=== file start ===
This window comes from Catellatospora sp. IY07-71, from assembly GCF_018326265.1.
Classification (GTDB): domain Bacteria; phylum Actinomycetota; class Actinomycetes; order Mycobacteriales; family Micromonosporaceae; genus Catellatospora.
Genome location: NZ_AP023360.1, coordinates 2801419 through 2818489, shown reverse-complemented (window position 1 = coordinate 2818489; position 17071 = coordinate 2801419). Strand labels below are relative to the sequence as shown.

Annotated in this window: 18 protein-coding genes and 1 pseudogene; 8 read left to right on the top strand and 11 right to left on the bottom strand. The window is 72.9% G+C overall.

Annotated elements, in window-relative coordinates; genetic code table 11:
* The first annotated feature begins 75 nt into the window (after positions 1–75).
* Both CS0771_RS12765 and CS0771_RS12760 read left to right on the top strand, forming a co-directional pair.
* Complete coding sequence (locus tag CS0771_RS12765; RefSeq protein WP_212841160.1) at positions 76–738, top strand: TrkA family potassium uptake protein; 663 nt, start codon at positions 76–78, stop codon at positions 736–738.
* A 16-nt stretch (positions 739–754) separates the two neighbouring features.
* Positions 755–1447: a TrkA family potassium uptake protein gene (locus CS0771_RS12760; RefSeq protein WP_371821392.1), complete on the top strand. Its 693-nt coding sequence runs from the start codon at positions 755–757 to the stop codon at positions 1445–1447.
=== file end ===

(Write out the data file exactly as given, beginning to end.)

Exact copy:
This window comes from Catellatospora sp. IY07-71, from assembly GCF_018326265.1.
Classification (GTDB): domain Bacteria; phylum Actinomycetota; class Actinomycetes; order Mycobacteriales; family Micromonosporaceae; genus Catellatospora.
Genome location: NZ_AP023360.1, coordinates 2801419 through 2818489, shown reverse-complemented (window position 1 = coordinate 2818489; position 17071 = coordinate 2801419). Strand labels below are relative to the sequence as shown.

Annotated in this window: 18 protein-coding genes and 1 pseudogene; 8 read left to right on the top strand and 11 right to left on the bottom strand. The window is 72.9% G+C overall.

Annotated elements, in window-relative coordinates; genetic code table 11:
* The first annotated feature begins 75 nt into the window (after positions 1–75).
* Both CS0771_RS12765 and CS0771_RS12760 read left to right on the top strand, forming a co-directional pair.
* Complete coding sequence (locus tag CS0771_RS12765; RefSeq protein WP_212841160.1) at positions 76–738, top strand: TrkA family potassium uptake protein; 663 nt, start codon at positions 76–78, stop codon at positions 736–738.
* A 16-nt stretch (positions 739–754) separates the two neighbouring features.
* Positions 755–1447: a TrkA family potassium uptake protein gene (locus CS0771_RS12760; RefSeq protein WP_371821392.1), complete on the top strand. Its 693-nt coding sequence runs from the start codon at positions 755–757 to the stop codon at positions 1445–1447.